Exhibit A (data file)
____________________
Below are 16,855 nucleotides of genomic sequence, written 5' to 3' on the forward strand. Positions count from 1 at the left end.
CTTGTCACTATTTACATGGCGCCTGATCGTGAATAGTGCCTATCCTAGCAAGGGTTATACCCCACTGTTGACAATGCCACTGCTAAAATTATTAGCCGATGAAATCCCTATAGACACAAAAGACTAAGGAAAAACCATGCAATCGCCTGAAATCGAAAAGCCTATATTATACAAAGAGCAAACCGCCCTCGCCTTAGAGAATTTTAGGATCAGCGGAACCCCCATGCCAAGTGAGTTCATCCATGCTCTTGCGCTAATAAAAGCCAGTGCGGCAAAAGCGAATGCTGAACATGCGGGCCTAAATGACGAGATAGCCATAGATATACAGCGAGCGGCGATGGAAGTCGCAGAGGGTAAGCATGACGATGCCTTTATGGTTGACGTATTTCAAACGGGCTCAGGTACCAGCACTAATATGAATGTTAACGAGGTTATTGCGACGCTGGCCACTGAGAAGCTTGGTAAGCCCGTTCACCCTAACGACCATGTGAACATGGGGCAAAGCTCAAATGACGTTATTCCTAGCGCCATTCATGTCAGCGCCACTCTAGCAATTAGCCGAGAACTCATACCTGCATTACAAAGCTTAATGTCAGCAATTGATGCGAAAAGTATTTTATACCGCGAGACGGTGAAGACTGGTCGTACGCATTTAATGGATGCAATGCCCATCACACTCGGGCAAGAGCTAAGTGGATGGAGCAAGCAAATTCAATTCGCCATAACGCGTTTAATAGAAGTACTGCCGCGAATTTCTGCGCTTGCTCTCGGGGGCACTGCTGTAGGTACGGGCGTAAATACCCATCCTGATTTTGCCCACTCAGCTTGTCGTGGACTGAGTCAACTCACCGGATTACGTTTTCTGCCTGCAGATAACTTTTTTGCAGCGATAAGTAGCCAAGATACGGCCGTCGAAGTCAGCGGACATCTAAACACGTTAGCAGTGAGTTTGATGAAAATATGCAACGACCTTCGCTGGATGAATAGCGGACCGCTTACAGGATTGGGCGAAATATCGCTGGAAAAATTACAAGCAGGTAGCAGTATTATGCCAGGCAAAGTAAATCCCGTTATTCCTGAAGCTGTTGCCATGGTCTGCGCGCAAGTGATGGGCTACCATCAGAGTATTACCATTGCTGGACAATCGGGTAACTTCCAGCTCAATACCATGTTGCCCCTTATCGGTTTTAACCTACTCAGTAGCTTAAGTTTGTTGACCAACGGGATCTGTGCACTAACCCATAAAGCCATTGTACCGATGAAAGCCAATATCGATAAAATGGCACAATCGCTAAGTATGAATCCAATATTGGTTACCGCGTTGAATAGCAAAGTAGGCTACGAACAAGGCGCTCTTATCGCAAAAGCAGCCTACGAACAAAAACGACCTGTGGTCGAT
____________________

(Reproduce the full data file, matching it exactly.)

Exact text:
Below are 16,855 nucleotides of genomic sequence, written 5' to 3' on the forward strand. Positions count from 1 at the left end.
CTTGTCACTATTTACATGGCGCCTGATCGTGAATAGTGCCTATCCTAGCAAGGGTTATACCCCACTGTTGACAATGCCACTGCTAAAATTATTAGCCGATGAAATCCCTATAGACACAAAAGACTAAGGAAAAACCATGCAATCGCCTGAAATCGAAAAGCCTATATTATACAAAGAGCAAACCGCCCTCGCCTTAGAGAATTTTAGGATCAGCGGAACCCCCATGCCAAGTGAGTTCATCCATGCTCTTGCGCTAATAAAAGCCAGTGCGGCAAAAGCGAATGCTGAACATGCGGGCCTAAATGACGAGATAGCCATAGATATACAGCGAGCGGCGATGGAAGTCGCAGAGGGTAAGCATGACGATGCCTTTATGGTTGACGTATTTCAAACGGGCTCAGGTACCAGCACTAATATGAATGTTAACGAGGTTATTGCGACGCTGGCCACTGAGAAGCTTGGTAAGCCCGTTCACCCTAACGACCATGTGAACATGGGGCAAAGCTCAAATGACGTTATTCCTAGCGCCATTCATGTCAGCGCCACTCTAGCAATTAGCCGAGAACTCATACCTGCATTACAAAGCTTAATGTCAGCAATTGATGCGAAAAGTATTTTATACCGCGAGACGGTGAAGACTGGTCGTACGCATTTAATGGATGCAATGCCCATCACACTCGGGCAAGAGCTAAGTGGATGGAGCAAGCAAATTCAATTCGCCATAACGCGTTTAATAGAAGTACTGCCGCGAATTTCTGCGCTTGCTCTCGGGGGCACTGCTGTAGGTACGGGCGTAAATACCCATCCTGATTTTGCCCACTCAGCTTGTCGTGGACTGAGTCAACTCACCGGATTACGTTTTCTGCCTGCAGATAACTTTTTTGCAGCGATAAGTAGCCAAGATACGGCCGTCGAAGTCAGCGGACATCTAAACACGTTAGCAGTGAGTTTGATGAAAATATGCAACGACCTTCGCTGGATGAATAGCGGACCGCTTACAGGATTGGGCGAAATATCGCTGGAAAAATTACAAGCAGGTAGCAGTATTATGCCAGGCAAAGTAAATCCCGTTATTCCTGAAGCTGTTGCCATGGTCTGCGCGCAAGTGATGGGCTACCATCAGAGTATTACCATTGCTGGACAATCGGGTAACTTCCAGCTCAATACCATGTTGCCCCTTATCGGTTTTAACCTACTCAGTAGCTTAAGTTTGTTGACCAACGGGATCTGTGCACTAACCCATAAAGCCATTGTACCGATGAAAGCCAATATCGATAAAATGGCACAATCGCTAAGTATGAATCCAATATTGGTTACCGCGTTGAATAGCAAAGTAGGCTACGAACAAGGCGCTCTTATCGCAAAAGCAGCCTACGAACAAAAACGACCTGTGGTCGAT